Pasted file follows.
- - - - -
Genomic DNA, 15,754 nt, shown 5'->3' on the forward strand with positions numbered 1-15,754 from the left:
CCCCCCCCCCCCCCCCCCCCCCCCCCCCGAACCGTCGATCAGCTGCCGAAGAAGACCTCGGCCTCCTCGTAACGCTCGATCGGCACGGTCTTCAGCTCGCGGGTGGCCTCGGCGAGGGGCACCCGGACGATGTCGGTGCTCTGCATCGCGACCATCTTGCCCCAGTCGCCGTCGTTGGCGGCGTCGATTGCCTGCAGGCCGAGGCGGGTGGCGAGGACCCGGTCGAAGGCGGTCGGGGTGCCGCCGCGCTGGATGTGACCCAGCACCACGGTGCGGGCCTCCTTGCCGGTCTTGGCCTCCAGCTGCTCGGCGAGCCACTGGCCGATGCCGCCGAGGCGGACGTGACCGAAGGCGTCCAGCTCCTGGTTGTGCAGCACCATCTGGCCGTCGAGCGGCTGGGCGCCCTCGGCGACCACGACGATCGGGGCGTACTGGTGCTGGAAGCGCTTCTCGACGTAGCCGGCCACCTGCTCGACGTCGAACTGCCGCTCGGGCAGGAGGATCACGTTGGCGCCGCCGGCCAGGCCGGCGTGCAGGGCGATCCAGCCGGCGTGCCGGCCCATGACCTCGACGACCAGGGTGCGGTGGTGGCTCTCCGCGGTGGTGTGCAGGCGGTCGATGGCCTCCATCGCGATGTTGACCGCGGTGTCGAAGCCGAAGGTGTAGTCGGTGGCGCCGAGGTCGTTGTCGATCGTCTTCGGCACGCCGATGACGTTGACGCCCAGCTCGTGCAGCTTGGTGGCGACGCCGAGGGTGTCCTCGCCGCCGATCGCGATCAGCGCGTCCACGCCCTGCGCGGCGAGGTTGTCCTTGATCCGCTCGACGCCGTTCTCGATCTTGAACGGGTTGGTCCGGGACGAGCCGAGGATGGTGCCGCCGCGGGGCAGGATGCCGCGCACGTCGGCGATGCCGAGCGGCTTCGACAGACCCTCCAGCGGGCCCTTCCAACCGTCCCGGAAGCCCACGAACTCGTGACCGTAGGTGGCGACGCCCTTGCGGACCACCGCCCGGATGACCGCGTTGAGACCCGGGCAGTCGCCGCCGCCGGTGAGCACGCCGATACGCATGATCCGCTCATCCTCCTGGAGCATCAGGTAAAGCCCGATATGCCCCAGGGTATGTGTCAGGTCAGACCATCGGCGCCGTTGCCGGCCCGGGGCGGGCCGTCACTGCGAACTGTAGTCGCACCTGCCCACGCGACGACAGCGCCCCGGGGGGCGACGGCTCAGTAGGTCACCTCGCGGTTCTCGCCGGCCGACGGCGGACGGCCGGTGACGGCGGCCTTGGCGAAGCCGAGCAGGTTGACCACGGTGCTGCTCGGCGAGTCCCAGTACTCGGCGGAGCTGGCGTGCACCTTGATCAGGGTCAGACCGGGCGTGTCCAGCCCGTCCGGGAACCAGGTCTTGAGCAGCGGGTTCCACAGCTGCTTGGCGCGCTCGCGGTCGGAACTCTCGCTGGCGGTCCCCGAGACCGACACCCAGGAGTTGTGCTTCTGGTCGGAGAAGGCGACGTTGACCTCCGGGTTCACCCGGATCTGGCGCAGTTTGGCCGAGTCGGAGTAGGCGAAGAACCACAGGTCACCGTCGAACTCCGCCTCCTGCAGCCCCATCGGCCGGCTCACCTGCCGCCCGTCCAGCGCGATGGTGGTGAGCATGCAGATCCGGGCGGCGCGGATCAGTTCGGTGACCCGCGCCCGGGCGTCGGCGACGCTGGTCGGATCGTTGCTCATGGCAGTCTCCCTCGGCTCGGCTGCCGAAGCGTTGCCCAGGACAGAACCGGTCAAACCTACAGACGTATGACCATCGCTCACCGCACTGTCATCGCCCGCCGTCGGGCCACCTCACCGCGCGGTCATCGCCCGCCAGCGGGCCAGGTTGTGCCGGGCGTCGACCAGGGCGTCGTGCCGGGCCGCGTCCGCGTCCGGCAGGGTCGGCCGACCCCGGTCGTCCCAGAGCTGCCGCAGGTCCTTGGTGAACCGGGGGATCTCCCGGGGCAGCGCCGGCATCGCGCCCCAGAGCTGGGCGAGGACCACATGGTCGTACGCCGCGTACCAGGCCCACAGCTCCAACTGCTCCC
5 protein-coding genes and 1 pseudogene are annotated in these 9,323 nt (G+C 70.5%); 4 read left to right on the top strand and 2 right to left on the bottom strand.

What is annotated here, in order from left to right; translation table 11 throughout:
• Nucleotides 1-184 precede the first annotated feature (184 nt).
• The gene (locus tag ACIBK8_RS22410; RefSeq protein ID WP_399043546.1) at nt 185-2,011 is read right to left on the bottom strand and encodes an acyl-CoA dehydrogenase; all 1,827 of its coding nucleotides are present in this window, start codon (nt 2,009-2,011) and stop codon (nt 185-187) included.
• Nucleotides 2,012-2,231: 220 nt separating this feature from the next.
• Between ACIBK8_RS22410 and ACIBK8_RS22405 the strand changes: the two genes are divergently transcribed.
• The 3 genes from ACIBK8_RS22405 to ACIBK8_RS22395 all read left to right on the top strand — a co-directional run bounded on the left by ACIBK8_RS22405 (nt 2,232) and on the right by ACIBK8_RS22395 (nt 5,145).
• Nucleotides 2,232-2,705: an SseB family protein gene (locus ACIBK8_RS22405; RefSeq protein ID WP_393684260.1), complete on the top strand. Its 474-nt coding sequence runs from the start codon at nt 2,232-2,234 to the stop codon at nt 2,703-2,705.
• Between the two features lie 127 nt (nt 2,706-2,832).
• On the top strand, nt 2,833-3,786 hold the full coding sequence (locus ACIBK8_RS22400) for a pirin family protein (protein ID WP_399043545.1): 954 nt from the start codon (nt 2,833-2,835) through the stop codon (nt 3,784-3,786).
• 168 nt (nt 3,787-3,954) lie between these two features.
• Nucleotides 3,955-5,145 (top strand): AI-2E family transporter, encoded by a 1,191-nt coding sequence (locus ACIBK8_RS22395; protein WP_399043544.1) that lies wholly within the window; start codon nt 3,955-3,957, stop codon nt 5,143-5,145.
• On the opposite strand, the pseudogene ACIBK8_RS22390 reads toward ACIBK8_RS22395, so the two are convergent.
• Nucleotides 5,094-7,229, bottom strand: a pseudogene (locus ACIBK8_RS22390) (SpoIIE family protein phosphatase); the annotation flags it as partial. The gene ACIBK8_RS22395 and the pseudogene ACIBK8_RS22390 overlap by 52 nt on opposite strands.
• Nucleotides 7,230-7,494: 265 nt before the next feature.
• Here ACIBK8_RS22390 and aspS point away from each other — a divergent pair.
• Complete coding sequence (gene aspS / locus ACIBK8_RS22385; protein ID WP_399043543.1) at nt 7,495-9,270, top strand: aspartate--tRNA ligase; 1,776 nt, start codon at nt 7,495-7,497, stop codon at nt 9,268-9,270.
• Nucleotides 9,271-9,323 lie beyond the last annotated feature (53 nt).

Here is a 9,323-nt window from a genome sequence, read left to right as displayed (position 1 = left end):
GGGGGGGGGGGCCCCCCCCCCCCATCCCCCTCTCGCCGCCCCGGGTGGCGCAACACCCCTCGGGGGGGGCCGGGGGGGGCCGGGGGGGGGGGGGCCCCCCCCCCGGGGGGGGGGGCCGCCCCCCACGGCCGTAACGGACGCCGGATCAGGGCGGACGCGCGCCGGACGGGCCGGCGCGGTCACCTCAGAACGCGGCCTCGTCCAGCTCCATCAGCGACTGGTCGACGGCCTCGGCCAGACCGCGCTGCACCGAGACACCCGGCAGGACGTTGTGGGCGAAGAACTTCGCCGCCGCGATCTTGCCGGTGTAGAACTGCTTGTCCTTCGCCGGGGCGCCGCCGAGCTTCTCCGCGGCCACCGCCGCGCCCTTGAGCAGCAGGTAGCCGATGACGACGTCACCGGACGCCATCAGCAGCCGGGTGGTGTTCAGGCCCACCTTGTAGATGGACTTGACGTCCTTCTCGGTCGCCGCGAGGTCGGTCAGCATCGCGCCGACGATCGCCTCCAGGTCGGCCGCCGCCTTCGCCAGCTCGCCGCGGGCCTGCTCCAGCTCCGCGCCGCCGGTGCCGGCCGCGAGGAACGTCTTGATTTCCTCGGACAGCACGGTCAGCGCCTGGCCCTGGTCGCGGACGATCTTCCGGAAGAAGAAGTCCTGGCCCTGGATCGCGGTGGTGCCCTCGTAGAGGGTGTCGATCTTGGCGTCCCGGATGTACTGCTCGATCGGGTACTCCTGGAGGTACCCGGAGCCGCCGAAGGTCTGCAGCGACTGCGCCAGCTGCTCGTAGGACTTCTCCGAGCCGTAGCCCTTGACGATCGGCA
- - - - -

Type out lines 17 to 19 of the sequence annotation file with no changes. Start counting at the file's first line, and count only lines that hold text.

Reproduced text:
• Nucleotides 7,230-7,494: 265 nt before the next feature.
• Here ACIBK8_RS22390 and aspS point away from each other — a divergent pair.
• Complete coding sequence (gene aspS / locus ACIBK8_RS22385; protein ID WP_399043543.1) at nt 7,495-9,270, top strand: aspartate--tRNA ligase; 1,776 nt, start codon at nt 7,495-7,497, stop codon at nt 9,268-9,270.